In order to really make strides, we have to be willing to experiment. We have to be willing to take risks, and we have to be willing to be wrong and fail. I know I had tons of this as a kid, but keeping this sense of willingness to make mistakes, knowing things could go horribly wrong, gets harder to maintain as we get older.
The problem with success is that it can make you scared to fail. Once you’ve done something well, you can back yourself into a corner where nothing other than further bigger and better success seems acceptable. Yet you only get to future success by keeping that same sense of experimentation and risk alive that you had in the beginning, where everything was an exciting adventure and you really had nothing to lose. Once you achieve success, you do have something to lose, which can slowly eat away at the “No Holds Barred” attitude which made you successful in the first place.
From time to time, I struggle with keeping the “Go For It” attitude alive. But I know if I don’t keep experimenting, tinkering, playing, adapting and changing, stagnation can set in. Experience leads to better and more fine-tuned experiments and a better ability to predict outcomes ahead of time. But experience can also make us cautious and nervous. You can get trapped feeling that any failure will lead to embarrassment and humiliation, or feeling like you’ve disappointed others- powerful negative emotions. But that fear can be paralyzing and hold you back needlessly. This makes it critical to balance experience and experiments, with an emphasis on Experimentation.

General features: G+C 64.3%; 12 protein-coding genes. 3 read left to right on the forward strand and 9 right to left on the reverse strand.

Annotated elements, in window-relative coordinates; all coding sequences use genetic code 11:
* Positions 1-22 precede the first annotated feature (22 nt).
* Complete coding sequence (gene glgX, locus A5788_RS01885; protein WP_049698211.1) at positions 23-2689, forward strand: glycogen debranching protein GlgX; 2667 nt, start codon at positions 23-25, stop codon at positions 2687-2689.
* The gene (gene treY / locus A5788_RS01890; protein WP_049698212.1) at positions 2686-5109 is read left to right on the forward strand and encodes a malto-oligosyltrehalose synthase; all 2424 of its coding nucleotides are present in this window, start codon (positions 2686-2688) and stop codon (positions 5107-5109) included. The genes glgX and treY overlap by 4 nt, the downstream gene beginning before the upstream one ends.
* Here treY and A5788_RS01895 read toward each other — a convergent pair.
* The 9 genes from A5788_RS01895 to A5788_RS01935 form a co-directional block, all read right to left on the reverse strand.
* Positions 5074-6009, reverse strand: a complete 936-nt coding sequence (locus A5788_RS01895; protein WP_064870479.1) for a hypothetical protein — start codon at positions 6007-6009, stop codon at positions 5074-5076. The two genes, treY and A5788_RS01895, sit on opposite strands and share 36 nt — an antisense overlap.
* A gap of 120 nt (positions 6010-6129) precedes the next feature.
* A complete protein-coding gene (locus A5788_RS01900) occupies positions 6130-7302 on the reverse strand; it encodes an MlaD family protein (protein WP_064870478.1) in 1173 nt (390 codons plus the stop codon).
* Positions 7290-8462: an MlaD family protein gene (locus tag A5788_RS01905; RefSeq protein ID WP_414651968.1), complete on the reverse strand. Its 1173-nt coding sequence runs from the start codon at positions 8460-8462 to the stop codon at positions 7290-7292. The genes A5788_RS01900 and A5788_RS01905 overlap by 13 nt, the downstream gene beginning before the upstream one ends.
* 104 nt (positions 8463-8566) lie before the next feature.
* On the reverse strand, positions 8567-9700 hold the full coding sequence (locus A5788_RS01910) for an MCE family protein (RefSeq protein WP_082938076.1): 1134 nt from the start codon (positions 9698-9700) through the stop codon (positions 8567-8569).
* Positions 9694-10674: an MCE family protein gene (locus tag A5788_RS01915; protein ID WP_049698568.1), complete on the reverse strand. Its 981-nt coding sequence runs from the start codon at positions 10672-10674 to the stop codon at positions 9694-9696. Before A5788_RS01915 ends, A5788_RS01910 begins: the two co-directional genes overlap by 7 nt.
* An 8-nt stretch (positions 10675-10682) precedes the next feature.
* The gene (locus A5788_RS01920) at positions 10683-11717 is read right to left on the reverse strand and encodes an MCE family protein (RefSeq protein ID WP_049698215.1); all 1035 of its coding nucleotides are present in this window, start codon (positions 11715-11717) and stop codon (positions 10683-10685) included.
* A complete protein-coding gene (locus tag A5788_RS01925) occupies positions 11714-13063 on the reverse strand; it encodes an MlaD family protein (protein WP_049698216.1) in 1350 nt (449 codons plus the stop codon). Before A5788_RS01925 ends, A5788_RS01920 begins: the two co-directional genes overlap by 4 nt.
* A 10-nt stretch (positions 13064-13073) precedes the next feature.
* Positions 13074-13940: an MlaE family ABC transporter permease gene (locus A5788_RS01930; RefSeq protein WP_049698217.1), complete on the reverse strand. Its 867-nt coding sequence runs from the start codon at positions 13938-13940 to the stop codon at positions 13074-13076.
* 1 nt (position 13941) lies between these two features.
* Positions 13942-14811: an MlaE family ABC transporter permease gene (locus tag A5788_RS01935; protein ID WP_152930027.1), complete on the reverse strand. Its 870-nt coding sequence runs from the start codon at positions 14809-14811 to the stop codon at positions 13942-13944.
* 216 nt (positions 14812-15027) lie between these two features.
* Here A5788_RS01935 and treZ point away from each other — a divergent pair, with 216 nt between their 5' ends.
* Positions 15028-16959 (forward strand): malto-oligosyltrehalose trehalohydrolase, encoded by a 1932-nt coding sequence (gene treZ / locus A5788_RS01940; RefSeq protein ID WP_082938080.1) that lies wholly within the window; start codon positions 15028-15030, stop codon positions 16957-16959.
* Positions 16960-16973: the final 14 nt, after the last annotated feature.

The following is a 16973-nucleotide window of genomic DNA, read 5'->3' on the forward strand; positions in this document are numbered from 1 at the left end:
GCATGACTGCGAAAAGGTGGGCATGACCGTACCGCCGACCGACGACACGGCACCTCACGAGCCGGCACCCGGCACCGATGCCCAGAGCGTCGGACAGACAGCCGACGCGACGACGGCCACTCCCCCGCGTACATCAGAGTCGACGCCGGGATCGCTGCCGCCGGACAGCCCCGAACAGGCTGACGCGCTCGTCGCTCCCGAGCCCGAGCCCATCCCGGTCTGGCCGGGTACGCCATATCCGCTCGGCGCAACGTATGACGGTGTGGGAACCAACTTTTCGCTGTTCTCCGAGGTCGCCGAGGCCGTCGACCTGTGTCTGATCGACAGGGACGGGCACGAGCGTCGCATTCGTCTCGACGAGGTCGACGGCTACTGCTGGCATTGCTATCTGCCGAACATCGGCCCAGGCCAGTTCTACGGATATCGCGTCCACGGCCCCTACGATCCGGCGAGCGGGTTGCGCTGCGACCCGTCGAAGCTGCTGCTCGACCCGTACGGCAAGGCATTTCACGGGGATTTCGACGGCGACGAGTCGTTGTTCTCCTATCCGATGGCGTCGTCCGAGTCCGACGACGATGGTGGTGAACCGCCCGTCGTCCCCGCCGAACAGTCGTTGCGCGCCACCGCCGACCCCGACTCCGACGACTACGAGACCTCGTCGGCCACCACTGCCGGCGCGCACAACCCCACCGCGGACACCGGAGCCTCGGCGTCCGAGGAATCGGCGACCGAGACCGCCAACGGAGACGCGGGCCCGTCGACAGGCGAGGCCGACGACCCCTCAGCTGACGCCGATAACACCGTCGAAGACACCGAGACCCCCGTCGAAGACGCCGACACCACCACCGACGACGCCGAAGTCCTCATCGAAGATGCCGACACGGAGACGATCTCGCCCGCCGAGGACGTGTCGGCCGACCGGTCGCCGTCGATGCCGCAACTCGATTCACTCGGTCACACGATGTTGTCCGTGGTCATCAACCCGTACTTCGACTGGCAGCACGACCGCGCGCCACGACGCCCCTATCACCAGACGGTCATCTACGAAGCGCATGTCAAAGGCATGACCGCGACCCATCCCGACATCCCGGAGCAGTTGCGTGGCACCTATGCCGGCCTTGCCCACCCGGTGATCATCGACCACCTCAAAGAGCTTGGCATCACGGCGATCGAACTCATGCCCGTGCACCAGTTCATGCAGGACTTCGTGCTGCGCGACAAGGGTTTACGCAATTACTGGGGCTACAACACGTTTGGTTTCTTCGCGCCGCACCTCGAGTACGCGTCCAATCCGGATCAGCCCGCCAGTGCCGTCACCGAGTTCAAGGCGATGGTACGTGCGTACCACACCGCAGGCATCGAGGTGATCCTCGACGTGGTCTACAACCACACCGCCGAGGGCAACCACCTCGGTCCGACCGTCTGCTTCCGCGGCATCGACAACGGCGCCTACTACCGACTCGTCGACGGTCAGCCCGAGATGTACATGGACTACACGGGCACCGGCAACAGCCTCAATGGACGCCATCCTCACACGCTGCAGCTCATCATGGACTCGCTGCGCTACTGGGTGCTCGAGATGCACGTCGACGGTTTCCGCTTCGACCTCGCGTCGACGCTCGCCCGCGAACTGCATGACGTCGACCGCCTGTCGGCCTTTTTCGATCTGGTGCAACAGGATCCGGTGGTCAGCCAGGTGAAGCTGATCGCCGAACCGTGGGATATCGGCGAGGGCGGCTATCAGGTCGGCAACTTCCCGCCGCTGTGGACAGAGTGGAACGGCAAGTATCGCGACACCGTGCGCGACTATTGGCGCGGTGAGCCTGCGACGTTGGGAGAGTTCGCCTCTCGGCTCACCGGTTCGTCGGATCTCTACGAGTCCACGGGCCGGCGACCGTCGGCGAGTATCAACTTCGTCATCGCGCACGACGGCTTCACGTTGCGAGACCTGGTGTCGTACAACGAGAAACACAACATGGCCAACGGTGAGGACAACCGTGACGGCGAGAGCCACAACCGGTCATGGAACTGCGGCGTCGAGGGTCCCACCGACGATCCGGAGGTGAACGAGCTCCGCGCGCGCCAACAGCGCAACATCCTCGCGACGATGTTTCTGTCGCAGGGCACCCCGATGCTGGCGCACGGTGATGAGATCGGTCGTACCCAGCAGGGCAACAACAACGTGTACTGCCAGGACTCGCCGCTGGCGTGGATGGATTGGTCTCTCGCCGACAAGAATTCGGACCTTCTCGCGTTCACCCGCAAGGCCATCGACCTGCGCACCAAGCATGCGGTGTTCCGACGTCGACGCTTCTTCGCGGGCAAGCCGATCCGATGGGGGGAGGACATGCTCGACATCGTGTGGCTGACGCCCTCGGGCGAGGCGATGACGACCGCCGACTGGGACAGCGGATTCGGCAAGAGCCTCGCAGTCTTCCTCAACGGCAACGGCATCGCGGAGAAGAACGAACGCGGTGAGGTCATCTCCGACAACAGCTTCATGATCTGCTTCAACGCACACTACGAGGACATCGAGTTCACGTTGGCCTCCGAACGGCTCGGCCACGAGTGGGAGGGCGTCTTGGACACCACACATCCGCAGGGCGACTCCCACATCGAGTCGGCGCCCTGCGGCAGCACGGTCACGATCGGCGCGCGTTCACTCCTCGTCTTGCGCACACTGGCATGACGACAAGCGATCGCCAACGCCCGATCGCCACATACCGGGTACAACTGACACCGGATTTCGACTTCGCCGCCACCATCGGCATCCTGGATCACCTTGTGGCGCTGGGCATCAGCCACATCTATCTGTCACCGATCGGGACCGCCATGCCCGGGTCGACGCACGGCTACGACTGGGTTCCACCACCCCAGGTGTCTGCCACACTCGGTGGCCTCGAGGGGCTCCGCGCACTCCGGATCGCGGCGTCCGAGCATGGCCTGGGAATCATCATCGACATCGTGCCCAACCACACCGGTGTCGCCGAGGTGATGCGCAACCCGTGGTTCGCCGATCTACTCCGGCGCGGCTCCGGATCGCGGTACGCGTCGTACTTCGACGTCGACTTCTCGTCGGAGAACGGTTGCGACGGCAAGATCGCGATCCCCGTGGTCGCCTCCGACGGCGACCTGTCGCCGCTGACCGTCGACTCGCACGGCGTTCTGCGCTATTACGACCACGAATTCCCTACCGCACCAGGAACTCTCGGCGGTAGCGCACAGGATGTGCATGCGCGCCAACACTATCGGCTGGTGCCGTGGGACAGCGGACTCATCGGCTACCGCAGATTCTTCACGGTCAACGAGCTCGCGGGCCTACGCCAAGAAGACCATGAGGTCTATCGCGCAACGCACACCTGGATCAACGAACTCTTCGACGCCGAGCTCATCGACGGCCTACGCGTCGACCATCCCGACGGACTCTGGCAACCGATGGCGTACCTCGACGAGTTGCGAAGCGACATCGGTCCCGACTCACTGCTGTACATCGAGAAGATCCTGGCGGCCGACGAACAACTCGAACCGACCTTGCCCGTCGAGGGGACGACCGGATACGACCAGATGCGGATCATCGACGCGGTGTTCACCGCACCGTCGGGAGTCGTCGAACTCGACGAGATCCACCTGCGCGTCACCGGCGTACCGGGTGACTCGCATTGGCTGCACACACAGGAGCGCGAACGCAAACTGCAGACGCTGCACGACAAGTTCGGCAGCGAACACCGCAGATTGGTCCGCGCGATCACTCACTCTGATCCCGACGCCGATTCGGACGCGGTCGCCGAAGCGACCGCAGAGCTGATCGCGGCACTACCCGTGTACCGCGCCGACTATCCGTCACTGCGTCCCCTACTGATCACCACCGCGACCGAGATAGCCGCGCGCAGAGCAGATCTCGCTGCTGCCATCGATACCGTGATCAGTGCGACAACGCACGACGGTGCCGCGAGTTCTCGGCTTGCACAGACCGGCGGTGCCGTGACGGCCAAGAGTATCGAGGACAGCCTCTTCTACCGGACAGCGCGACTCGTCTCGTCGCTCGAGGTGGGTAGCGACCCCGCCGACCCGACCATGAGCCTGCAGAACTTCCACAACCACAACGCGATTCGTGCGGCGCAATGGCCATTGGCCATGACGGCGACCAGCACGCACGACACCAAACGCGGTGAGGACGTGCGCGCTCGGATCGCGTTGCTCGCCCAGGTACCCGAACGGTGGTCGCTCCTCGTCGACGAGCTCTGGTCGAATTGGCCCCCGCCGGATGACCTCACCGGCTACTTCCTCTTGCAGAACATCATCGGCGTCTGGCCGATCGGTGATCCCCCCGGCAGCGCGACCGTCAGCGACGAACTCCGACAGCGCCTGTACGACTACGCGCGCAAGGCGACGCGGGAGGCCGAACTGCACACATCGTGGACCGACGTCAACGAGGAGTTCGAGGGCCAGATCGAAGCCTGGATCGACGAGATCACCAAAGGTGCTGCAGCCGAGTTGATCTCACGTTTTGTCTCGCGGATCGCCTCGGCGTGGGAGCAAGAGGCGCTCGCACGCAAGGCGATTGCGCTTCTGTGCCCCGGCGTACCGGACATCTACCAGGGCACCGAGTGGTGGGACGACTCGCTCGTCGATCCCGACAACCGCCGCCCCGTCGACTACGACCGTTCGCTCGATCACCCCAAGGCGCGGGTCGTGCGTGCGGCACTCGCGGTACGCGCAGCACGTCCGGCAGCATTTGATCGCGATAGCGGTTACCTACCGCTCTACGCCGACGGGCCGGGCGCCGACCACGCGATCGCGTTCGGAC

The Definition of Gumption is initiative; aggressiveness; resourcefulness; courage; spunk; guts. While you can buy it by the barrel at theBrooklyn Superhero Supply Store, it’s really that fire that burns within, and helps you attempt what may seem challenging or maybe even impossible at times.
I’m reminded of this quote from Lewis Carroll I keep in my office:
“There is no use in trying,” said Alice; “one can’t believe in impossible things.” “I dare say you haven’t had much practice,” said the Queen. “When I was your age, I always did it for half an hour a day. Why, sometimes I’ve believed as many as six impossible things before breakfast.”
In order to keep moving forward, we have to keep the dreams alive. We have to believe what some people may think of as impossible is probably and even easily accomplishable, if we put the right pieces of the puzzle together. You see companies like Apple and IDEO approach every product from a “What would make our lives better? If I could have my dream device, what would it do? What would it look like? What problems would it solve?” They have a vision and a dream, and they’re willing to take all the steps necessary to make those dreams come true. They are also willing to push boundaries and possibly fail, but get back up again and try.
Companies like Microsoft seem to be less willing to experiment and fail. Their success has made experimentation riskier, but by taking the tried and true path, they don’t seem to be doing anything other than “more of the same” rather than rethinking and developing something truly exciting. Tried and true is calming. It seems more secure. It’s boring, but it can be profitable. But we are living in an age of rapid change and evolution where taking the tried and true path may actually be the riskiest thing of all.
Becoming comfortable with constant change and risk isn’t always fun. It can give you stomach aches and sleepless nights at times. Sometimes I want things to slow down just so I can have a moment to breathe and consolidate, before getting back on the treadmill of change. (This is called vacation and leaving your iphone at home on purpose.)
The rate of change is faster than ever before, and as a result, we have to accept that we have to just make the best decision possible at the time and move on, rather than trying to reach a perfect decision every time. We need to embrace experimentation, look at life as a big lab for our experiments, and go for it. We need more gumption, and a little less fear.
I know those are my goals- what are yours?